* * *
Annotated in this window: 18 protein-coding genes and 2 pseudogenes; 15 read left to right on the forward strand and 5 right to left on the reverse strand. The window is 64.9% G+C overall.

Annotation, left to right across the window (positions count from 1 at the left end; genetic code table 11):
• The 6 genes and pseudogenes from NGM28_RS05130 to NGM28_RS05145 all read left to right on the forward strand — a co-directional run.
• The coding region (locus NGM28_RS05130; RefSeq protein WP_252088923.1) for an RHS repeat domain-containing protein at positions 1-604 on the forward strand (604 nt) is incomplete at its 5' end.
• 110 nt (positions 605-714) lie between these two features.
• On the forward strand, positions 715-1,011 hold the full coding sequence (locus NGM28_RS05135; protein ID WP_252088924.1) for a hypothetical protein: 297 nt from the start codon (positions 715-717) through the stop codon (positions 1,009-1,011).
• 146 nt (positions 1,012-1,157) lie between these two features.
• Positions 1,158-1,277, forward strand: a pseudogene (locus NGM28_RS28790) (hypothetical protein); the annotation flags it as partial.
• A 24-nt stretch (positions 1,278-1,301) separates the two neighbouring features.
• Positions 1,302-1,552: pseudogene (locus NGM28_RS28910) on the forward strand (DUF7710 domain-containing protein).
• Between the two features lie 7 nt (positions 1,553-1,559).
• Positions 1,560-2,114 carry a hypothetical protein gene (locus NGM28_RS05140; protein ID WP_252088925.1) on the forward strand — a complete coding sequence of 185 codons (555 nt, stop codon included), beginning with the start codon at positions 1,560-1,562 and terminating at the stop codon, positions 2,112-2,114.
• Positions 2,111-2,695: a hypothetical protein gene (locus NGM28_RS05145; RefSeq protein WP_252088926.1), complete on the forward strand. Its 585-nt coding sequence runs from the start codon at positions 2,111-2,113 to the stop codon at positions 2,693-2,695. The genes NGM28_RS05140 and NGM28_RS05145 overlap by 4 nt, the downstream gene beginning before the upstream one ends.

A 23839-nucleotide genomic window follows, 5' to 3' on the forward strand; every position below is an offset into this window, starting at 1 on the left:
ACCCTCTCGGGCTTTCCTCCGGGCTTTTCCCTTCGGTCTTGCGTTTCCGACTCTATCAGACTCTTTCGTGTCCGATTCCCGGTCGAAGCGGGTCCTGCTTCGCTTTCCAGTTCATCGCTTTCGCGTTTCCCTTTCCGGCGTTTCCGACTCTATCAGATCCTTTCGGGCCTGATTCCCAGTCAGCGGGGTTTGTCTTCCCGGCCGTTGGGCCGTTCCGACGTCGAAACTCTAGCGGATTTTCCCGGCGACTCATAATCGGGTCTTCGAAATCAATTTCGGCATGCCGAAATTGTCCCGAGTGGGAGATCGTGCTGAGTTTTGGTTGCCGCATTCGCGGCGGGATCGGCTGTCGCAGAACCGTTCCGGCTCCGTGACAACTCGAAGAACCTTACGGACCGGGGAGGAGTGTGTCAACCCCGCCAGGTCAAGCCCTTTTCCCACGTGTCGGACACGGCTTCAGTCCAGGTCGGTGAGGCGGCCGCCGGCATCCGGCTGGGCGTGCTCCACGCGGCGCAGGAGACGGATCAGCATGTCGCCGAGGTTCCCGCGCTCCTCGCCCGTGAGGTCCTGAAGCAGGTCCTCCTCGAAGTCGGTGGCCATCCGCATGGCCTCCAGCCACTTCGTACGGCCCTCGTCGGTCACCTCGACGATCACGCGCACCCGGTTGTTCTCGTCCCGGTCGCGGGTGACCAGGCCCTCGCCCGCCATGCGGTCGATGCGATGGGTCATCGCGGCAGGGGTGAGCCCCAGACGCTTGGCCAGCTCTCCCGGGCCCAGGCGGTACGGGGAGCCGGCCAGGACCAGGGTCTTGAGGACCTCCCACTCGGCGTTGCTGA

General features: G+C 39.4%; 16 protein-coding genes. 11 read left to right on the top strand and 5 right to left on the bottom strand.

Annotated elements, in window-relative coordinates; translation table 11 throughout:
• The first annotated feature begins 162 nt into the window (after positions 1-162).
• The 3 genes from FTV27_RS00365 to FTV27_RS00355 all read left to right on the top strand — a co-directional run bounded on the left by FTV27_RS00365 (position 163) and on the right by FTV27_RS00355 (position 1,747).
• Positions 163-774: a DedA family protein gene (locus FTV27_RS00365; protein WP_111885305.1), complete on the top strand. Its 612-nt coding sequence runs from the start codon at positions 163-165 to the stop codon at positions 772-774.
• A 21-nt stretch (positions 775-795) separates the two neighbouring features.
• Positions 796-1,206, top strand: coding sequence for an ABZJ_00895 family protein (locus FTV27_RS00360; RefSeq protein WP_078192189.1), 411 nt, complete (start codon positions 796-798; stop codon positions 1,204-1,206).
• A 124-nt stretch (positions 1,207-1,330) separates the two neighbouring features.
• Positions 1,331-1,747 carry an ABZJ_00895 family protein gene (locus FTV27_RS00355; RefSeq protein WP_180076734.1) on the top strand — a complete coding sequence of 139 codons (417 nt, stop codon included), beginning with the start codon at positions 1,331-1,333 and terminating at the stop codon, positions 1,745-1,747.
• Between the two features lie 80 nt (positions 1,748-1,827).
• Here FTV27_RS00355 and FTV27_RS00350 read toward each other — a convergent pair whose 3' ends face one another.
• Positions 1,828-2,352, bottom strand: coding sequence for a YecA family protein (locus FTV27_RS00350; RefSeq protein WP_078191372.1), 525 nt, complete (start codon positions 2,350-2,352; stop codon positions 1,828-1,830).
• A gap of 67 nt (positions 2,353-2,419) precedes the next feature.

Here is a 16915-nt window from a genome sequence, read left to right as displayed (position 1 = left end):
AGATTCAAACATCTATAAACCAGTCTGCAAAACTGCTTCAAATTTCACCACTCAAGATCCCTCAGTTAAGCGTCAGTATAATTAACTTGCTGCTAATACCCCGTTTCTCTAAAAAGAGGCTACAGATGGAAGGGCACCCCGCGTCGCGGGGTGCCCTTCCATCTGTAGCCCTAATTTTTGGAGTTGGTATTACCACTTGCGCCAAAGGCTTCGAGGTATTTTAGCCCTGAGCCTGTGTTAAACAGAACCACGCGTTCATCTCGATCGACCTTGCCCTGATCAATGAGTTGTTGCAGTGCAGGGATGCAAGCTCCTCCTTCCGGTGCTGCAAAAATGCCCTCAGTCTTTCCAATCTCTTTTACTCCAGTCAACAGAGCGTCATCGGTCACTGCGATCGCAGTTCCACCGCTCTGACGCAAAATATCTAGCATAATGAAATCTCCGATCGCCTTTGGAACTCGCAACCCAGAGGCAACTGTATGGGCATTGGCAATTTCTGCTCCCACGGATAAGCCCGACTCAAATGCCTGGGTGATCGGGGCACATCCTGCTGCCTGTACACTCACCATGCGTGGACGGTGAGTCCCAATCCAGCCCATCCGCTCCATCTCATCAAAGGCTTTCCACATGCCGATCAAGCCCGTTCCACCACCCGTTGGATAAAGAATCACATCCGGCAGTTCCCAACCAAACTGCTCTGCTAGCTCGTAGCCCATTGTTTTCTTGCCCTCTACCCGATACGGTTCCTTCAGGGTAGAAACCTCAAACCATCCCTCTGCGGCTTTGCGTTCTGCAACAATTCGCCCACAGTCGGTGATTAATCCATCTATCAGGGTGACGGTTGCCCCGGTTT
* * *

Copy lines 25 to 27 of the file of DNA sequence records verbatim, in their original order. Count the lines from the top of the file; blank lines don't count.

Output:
• Between the two features lie 80 nt (positions 1,748-1,827).
• Here FTV27_RS00355 and FTV27_RS00350 read toward each other — a convergent pair whose 3' ends face one another.
• Positions 1,828-2,352, bottom strand: coding sequence for a YecA family protein (locus FTV27_RS00350; RefSeq protein WP_078191372.1), 525 nt, complete (start codon positions 2,350-2,352; stop codon positions 1,828-1,830).